I’ve always loved broccoli, but often when I cook it, it turns out either overcooked, undercooked, or unevenly cooked. A recent recipe from Cook’s Illustrated on how to pan-fry broccoli had a number of suggestions, which made my broccoli excellent the vast majority of the time. This is a variant of that recipe. When I was a kid I always wanted to just eat the florets, and left the stems on the plate, but with this recipe the stems are actually the best part! This recipe yields bright green, succulent florets and toasty-brown carmelized stems tasty enough to be eaten with just a little salt and pepper. I think one thing that really helps is adding the salt to water, then using the salted water to steam the broccoli by putting the lid on briefly. It lets the salt penetrate more completely and more evenly through the broccoli, flavoring it more deeply.
If your broccoli stalks are especially thick, split them in half lengthwise before slicing.
- 1/4 cup water
- 1/4 tsp. table salt (heaping if you like a lot of salt)
- 1/8 tsp. fresh ground black pepper
- 1/2 tsp. red pepper flakes (optional, or use 1/4 tsp. for less spicy)
- 1-2 Tbs. garlic, minced (optional)
- 2 Tbs. olive oil
- 1 3/4 – 2 pounds broccoli (about 2 medium bunches) florets cut into 1 1/2-inch pieces, stems trimmed and cut on bias into 1/4-inch-thick slices or “flowers” about 1 1/2 inches long (about 5 cups florets and 3 cup stems)
1. Stir water, salt, and pepper together in small bowl until salt dissolves; set aside. In 12-inch nonstick skillet with tight-fitting lid, heat oil over medium-high heat until just about to smoke. Add broccoli stems and cook, without stirring, until browned on bottoms, about 5 minutes. Add florets, red pepper flakes, and garlic (if using) to skillet and toss to combine; cook, without stirring, until bottoms of florets just begin to brown, 1 to 2 minutes longer.
2. Add water mixture and immediately cover skillet; cook until broccoli is bright green but still crisp, about 2 minutes. Uncover and continue to cook until water has evaporated, broccoli stems are tender, and florets are tender-crisp, about 2 minutes more.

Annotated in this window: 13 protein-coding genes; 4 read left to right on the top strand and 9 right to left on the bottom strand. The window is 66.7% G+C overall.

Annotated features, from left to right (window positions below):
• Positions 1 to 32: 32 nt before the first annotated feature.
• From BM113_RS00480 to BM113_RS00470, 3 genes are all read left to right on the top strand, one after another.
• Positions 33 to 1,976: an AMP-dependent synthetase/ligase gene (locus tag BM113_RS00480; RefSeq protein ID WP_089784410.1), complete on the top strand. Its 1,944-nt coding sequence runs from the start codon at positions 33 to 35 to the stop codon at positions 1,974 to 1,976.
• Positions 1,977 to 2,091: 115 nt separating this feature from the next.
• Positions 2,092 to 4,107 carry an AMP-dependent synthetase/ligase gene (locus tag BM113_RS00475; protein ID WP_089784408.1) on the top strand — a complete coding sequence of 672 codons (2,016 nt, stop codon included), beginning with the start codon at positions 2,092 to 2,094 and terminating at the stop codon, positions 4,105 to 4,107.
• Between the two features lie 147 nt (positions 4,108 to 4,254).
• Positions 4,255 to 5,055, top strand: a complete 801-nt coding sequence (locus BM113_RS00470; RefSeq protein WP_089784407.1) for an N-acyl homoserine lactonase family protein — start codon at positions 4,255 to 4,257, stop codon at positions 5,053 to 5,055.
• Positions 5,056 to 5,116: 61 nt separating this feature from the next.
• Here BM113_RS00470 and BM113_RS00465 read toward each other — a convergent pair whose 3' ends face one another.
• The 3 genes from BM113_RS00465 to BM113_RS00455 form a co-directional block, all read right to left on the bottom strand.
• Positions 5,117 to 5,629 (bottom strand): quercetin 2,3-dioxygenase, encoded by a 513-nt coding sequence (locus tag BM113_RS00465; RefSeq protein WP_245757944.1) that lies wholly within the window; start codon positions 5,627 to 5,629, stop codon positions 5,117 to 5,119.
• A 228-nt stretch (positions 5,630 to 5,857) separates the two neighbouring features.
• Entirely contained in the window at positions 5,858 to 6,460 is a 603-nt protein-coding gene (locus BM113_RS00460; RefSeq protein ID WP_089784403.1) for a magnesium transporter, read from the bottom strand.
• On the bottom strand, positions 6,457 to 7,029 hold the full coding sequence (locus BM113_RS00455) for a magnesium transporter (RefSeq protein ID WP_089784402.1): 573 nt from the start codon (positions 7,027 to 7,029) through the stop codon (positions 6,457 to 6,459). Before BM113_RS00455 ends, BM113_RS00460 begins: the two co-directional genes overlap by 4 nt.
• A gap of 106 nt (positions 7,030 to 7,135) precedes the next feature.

I like the broccoli by itself as a side dish, and also mixed with pasta for a tasty lunch or dinner. When mixing the broccoli with pasta, I use 5 ounces dry pasta, undercook it slightly, then throw it in for the last two minutes when the lid is removed. At this point, I remove the pan from the heat, and sometimes add in another tablespoon extra virgin olive oil or some toasted sesame oil mixed with a few teaspoons soy sauce or ume plum vinegar. This makes about 4 two-cup servings.
After a few days in the fridge the broccoli and pasta started to become slightly sulfurous tasting, and ironically somewhat bland. I sauteed up 1 bunch of collard greens in 1 Tbs. olive oil, then threw in 1/4 tsp. salt in 1 Tbs. water, and cooked until bright green, then mixed this with 2 servings of the pasta and broccoli and it was excellent. The collard stems are very slightly bitter and crisp, and the greens add an elusive, almost tangy quality. A delicious combination.
Nutritional info for 1/4 of recipe (not including pasta):
It’s 15% protein, 38% carbs, and 47% fat.